• CreditLandCom
    Thank you for sharing your experience with us. We have reviewed this offer and you are correct, nowhere it is mentioned that 20,000 Bonus can become a 10,000 Bonus all of a sudden... We will mention this in our review of this card so others can make an informed decision. Another way to get Virgin miles is to get an American Express charge card: The Business Gold Rewards Card® now offers 50,000 Miles, though you do have to spend $5,000 in the first three months of card membership to get it. It also has $0 introductory annual fee for the first year, then $175. http://www.credit-land.com/details/the-business-gold-rewards-card-from-american-express-open.php Premier Rewards Gold Card now offers 25,000 Miles, though you do have to spend $2,000 during your first three months of Card membership. It also has annual fee of $0 for the first year, then $175. http://www.credit-land.com/details/american-express-premier-rewards-gold-card.php While we do not know If any of these offers make sense to you, we are at least sure that you will get advertised bonus in full if you decide to get them... Conversion rates for Virgin America are: 100 Elevate Points = 200 Membership Rewards® Points All the best.
  • Deborah Ellsworth
     would very much like to start a new credit history  by making payments on time I would tohave a credit card that is NOT PREPAYID! I don't need a card with a high limit just something to start a new credit history. Thank You Deborah Ellsworth
  • Deborah Ellsworth
    I would very much like to start a new credit line to get back on track. I DO NOT WANT A PREPAID CARD!! This new credit card if I am approved does not have to hace a high limit just something for me to start over again and prove myself ThankYou. D Ellsworth
  • Miss Edna
    there is a huge problem with the RFIP chip: it is easily compromised. There are already 'readers' in the form of what looks like a cellphone in a case, that scans all the info in the chip by merely walking near a person -- this 'reader' penetrates leather, cloth, spandex, etc. The only thing it will NOT penetrate is METAL. Perhaps one has seen commercials touting metal credit card cases. Here is my hint for a free fix: cut a piece of aluminum foil or use the foil that is used to keep foods fresh, like coffee. Cut it so that when folded once, it forms a sleeve for your credit card. place the credit card in the sleeve, then place the sleeve in your wallet.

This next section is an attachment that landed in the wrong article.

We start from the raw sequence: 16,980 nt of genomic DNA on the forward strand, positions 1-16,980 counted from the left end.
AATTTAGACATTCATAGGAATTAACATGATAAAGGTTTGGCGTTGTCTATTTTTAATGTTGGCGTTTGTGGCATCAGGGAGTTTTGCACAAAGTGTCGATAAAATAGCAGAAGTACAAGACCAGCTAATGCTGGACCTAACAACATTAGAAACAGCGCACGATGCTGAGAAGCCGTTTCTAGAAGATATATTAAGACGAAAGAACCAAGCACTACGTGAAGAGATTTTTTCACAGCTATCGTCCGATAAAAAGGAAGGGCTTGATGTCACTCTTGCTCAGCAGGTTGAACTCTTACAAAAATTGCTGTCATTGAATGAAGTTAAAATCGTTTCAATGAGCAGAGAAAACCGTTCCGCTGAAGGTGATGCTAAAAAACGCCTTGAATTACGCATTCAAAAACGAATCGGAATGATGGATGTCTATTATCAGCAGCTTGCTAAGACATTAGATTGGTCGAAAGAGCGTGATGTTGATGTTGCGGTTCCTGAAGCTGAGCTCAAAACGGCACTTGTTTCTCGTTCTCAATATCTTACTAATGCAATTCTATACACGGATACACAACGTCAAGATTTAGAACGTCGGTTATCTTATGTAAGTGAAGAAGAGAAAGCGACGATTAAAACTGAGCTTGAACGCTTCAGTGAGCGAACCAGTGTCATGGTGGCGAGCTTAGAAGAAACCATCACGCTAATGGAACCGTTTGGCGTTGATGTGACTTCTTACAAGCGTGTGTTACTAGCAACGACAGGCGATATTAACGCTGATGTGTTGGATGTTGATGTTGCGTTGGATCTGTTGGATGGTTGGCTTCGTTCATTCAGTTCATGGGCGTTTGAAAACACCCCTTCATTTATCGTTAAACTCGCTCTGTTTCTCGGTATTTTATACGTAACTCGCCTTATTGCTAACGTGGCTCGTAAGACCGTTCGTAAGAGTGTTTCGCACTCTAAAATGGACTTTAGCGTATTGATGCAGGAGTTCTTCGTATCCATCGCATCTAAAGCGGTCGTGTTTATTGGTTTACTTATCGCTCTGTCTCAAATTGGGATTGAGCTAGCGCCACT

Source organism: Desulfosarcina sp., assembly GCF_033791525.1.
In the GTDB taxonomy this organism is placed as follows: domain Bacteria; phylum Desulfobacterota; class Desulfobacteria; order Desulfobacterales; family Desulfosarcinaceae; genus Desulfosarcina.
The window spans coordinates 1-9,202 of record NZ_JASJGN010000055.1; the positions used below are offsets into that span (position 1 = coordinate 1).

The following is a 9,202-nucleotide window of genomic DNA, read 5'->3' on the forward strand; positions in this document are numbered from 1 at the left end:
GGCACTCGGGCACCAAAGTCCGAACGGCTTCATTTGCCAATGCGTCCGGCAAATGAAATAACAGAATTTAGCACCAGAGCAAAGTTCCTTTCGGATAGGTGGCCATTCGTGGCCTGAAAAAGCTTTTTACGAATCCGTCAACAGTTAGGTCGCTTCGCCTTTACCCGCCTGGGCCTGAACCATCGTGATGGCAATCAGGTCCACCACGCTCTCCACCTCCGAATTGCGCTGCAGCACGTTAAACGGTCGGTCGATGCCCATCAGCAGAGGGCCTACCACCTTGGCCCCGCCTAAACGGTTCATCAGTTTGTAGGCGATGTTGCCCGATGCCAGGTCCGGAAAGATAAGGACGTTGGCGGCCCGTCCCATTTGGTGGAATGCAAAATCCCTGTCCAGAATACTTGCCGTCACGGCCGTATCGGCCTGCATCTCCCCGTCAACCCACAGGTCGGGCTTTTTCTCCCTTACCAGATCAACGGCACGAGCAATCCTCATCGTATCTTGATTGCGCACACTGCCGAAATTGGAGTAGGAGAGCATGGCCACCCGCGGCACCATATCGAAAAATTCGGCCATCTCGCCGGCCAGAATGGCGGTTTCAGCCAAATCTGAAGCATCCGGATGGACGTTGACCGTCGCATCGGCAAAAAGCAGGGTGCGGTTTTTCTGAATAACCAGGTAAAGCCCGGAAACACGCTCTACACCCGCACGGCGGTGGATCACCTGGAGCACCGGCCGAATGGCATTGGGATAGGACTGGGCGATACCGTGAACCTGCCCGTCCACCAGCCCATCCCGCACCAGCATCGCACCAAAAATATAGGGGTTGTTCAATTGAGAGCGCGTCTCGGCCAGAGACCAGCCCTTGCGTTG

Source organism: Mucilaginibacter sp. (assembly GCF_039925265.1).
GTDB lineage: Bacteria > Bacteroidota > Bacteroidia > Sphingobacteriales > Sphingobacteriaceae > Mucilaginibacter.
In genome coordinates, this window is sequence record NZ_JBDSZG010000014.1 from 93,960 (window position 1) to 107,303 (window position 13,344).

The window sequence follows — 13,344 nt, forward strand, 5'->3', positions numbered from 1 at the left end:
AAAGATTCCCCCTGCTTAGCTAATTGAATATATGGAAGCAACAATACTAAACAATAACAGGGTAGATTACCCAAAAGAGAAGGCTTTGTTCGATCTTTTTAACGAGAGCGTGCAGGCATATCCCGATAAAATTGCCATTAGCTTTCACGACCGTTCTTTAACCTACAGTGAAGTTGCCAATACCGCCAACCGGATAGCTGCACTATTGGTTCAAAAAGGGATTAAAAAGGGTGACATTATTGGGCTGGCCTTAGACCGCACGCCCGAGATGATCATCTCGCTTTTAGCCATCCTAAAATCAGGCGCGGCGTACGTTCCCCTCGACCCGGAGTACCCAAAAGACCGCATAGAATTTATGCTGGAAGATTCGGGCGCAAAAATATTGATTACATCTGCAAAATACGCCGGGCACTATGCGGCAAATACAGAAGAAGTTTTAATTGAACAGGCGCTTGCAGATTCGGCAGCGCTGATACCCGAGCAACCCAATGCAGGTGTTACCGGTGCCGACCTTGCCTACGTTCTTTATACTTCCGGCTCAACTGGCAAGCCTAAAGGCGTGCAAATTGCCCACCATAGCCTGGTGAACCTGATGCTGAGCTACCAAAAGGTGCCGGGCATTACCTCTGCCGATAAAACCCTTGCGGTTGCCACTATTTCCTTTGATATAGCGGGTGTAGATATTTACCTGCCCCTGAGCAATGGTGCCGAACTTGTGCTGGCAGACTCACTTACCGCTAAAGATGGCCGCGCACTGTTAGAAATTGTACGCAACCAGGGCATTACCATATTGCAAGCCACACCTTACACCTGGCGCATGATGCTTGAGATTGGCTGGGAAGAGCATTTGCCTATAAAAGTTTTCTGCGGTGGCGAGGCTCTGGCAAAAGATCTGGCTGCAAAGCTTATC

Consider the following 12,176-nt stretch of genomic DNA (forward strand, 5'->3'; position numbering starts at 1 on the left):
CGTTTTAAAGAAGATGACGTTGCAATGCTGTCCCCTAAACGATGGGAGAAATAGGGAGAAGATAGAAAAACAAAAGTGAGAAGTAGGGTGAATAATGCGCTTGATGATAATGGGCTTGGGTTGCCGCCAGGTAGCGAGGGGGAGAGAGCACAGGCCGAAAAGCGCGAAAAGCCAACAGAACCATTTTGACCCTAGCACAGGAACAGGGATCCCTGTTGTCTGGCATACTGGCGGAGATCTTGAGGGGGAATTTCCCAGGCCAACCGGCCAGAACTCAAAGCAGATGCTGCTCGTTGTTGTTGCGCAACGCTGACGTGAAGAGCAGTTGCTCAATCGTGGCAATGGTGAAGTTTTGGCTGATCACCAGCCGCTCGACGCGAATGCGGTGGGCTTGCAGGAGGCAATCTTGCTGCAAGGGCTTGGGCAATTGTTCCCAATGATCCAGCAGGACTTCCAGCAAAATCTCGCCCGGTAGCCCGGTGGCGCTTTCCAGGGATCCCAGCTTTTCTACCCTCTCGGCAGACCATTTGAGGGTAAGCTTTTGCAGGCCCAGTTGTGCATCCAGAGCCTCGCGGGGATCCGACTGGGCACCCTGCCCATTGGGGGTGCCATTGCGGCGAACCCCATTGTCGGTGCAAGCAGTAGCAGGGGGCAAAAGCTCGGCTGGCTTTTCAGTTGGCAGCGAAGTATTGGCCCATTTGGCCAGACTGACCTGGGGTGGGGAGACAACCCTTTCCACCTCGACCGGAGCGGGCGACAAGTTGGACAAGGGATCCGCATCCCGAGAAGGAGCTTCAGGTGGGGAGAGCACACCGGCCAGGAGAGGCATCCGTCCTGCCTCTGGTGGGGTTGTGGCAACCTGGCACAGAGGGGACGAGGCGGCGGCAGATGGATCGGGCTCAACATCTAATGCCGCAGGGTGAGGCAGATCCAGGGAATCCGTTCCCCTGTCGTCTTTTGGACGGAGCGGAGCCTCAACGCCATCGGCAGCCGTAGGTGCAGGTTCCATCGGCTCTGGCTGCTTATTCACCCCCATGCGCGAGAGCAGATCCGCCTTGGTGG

• Robin Parks
    I am looking to apply for the AARP Visa signature card from Chase that offers $100 after spend $500 in first 3 months, no annual fee and 0% interest first year; I don't want to mail in offer because of having to write in Social security #. Can you direct me to the proper on-line site?
  • CreditLandCom
    The Chase bank cards are not currently available at Credit-Land.com, but you can consider applying for the Citi® Dividend Platinum Select® Visa® Card - $100 Cash Back. The cards has similar terms and cash back program.
  • Becky
    This is Becky Now what do I do just waqit for acard to come to me?
  • CreditLandCom
    Once you have applied, you should receive a letter within 10 business days letting you know if you were approved and when your card will arrive. If you did not receive any letter or notification from the issuer, you should contact them directly. Also, you should contact the issuer if you’ve been waiting for your credit card longer than 30 days. Since we are not a bank and don’t issue credit cards, we cannot give you any information about your application or credit card.
  • SavingStar
    Thank you for posting about SavingStar. Just to clarify one sentence in your article, we have over 5 million members (not 500). Thanks, Josh
  • CreditLandCom
    Sorry for the misprint. We’ve corrected the sentence. Thank you for noticing that.
  • Eric